“The harshest impact of all of these restrictions is on communities of color and particularly Black and brown folks seeking care,” Camp said. “Those communities are already facing such disparities on all axes — income, housing, education, health care, interaction with the criminal justice system.”
The Hyde Amendment, first implemented in 1977, is also chief among Steinauer’s concerns. The amendment, which bars the use of federal funds for abortion for Medicaid recipients except in cases of rape, incest or the woman’s life being in danger, “really can cause harm, especially for poor people who don’t have other means to access the care,” she said.
“Certainly related to the pandemic and the recession, more people are going to be in that situation where they have limited financial resources to pay for this health-care service,” Grossman added. “Even if they are on Medicaid, they’ll find that Medicaid won’t cover the service unless they’re in one of the small numbers of states where people can use Medicaid funding to pay for the abortion.”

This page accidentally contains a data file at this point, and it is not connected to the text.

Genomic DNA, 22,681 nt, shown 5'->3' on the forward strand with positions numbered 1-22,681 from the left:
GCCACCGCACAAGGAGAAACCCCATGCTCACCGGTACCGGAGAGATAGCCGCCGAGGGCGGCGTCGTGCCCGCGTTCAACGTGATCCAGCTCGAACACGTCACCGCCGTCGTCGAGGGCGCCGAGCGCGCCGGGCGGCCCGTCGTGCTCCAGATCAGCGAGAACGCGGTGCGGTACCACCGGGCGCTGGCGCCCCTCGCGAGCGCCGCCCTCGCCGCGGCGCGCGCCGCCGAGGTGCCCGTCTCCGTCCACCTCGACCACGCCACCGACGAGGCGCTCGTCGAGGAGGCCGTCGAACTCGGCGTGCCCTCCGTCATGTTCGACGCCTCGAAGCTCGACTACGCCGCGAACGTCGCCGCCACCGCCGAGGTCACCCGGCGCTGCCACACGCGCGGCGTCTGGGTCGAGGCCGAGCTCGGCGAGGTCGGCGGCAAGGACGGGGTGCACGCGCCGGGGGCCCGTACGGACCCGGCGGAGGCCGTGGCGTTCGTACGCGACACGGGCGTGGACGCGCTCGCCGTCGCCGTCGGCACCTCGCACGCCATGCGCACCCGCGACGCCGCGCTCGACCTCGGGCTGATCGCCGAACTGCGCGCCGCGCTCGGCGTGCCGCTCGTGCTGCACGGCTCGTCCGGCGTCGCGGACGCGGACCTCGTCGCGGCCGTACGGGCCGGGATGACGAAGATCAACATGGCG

“Our poor patients can’t access abortion care as one of the options available to them in pregnancy,” Steinauer said. “They’re forced to either scrape the money together themselves or to not have the abortion.”
A 2019 study led by ANSIRH researchers shed light on the impact of the Hyde Amendment in Louisiana, finding that “for a substantial proportion of pregnant women in Louisiana, the lack of Medicaid funding remains an insurmountable barrier to obtaining an abortion.”
Presumptive Democratic presidential nominee Joe Biden, previously a longtime supporter of the Hyde Amendment, reversed his stance on the matter last year. But a Politico report published Friday suggested that House Democrats planned to hold off on stripping the amendment in the near future, given the timing of the election.